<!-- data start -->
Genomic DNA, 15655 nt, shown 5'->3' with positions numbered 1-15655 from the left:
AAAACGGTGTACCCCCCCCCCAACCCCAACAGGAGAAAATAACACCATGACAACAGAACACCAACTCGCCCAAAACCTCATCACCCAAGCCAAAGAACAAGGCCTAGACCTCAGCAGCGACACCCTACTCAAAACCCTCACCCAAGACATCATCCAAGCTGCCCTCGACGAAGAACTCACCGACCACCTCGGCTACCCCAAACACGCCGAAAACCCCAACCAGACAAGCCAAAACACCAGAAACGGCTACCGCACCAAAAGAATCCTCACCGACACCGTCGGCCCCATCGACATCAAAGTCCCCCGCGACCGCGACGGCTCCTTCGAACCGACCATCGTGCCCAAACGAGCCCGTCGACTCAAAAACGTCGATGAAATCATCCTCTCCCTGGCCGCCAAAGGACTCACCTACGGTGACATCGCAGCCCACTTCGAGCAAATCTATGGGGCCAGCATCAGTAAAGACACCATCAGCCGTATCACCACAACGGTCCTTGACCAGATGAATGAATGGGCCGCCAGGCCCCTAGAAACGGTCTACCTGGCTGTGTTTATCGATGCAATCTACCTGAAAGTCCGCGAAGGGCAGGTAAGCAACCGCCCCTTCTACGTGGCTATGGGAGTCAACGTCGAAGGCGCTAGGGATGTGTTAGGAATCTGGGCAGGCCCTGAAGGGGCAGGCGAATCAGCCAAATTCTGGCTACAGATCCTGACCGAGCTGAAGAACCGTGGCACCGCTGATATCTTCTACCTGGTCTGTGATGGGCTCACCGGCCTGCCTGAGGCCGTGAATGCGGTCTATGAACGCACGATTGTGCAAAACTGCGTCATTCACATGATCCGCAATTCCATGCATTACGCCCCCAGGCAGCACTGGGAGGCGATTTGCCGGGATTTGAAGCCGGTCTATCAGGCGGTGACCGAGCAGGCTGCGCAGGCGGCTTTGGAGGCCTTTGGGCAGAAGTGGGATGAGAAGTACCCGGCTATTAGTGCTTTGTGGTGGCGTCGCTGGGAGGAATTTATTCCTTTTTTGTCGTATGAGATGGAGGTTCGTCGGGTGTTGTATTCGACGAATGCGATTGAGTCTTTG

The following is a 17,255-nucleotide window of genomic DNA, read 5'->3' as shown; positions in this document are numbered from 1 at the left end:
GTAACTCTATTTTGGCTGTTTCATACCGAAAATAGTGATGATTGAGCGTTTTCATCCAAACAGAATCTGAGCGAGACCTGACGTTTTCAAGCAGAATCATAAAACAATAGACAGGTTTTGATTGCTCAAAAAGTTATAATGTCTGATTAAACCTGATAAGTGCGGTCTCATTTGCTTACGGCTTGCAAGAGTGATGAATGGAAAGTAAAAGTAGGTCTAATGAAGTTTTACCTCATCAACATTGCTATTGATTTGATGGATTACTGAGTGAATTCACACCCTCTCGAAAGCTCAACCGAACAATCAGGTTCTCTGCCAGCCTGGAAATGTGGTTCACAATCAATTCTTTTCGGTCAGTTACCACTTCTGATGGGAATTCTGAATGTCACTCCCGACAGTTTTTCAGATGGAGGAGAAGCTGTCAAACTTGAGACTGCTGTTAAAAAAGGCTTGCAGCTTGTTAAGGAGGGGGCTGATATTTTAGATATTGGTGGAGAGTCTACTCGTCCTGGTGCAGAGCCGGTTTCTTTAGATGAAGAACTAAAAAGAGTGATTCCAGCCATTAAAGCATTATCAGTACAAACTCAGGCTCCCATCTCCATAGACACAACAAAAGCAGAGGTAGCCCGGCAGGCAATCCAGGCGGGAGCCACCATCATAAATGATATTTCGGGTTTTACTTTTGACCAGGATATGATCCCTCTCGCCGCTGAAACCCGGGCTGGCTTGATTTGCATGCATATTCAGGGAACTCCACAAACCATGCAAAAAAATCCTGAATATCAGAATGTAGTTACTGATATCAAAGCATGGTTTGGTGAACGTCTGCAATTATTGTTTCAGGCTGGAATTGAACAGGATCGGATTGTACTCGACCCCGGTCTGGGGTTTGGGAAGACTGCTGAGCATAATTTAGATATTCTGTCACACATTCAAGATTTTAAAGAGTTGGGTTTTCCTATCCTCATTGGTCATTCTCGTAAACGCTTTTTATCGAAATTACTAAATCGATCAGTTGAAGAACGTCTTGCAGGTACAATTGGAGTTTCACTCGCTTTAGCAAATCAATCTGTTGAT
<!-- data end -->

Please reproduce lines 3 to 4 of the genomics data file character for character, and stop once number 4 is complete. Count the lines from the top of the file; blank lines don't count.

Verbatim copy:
The following is a 17,255-nucleotide window of genomic DNA, read 5'->3' as shown; positions in this document are numbered from 1 at the left end:
GTAACTCTATTTTGGCTGTTTCATACCGAAAATAGTGATGATTGAGCGTTTTCATCCAAACAGAATCTGAGCGAGACCTGACGTTTTCAAGCAGAATCATAAAACAATAGACAGGTTTTGATTGCTCAAAAAGTTATAATGTCTGATTAAACCTGATAAGTGCGGTCTCATTTGCTTACGGCTTGCAAGAGTGATGAATGGAAAGTAAAAGTAGGTCTAATGAAGTTTTACCTCATCAACATTGCTATTGATTTGATGGATTACTGAGTGAATTCACACCCTCTCGAAAGCTCAACCGAACAATCAGGTTCTCTGCCAGCCTGGAAATGTGGTTCACAATCAATTCTTTTCGGTCAGTTACCACTTCTGATGGGAATTCTGAATGTCACTCCCGACAGTTTTTCAGATGGAGGAGAAGCTGTCAAACTTGAGACTGCTGTTAAAAAAGGCTTGCAGCTTGTTAAGGAGGGGGCTGATATTTTAGATATTGGTGGAGAGTCTACTCGTCCTGGTGCAGAGCCGGTTTCTTTAGATGAAGAACTAAAAAGAGTGATTCCAGCCATTAAAGCATTATCAGTACAAACTCAGGCTCCCATCTCCATAGACACAACAAAAGCAGAGGTAGCCCGGCAGGCAATCCAGGCGGGAGCCACCATCATAAATGATATTTCGGGTTTTACTTTTGACCAGGATATGATCCCTCTCGCCGCTGAAACCCGGGCTGGCTTGATTTGCATGCATATTCAGGGAACTCCACAAACCATGCAAAAAAATCCTGAATATCAGAATGTAGTTACTGATATCAAAGCATGGTTTGGTGAACGTCTGCAATTATTGTTTCAGGCTGGAATTGAACAGGATCGGATTGTACTCGACCCCGGTCTGGGGTTTGGGAAGACTGCTGAGCATAATTTAGATATTCTGTCACACATTCAAGATTTTAAAGAGTTGGGTTTTCCTATCCTCATTGGTCATTCTCGTAAACGCTTTTTATCGAAATTACTAAATCGATCAGTTGAAGAACGTCTTGCAGGTACAATTGGAGTTTCACTCGCTTTAGCAAATCAATCTGTTGAT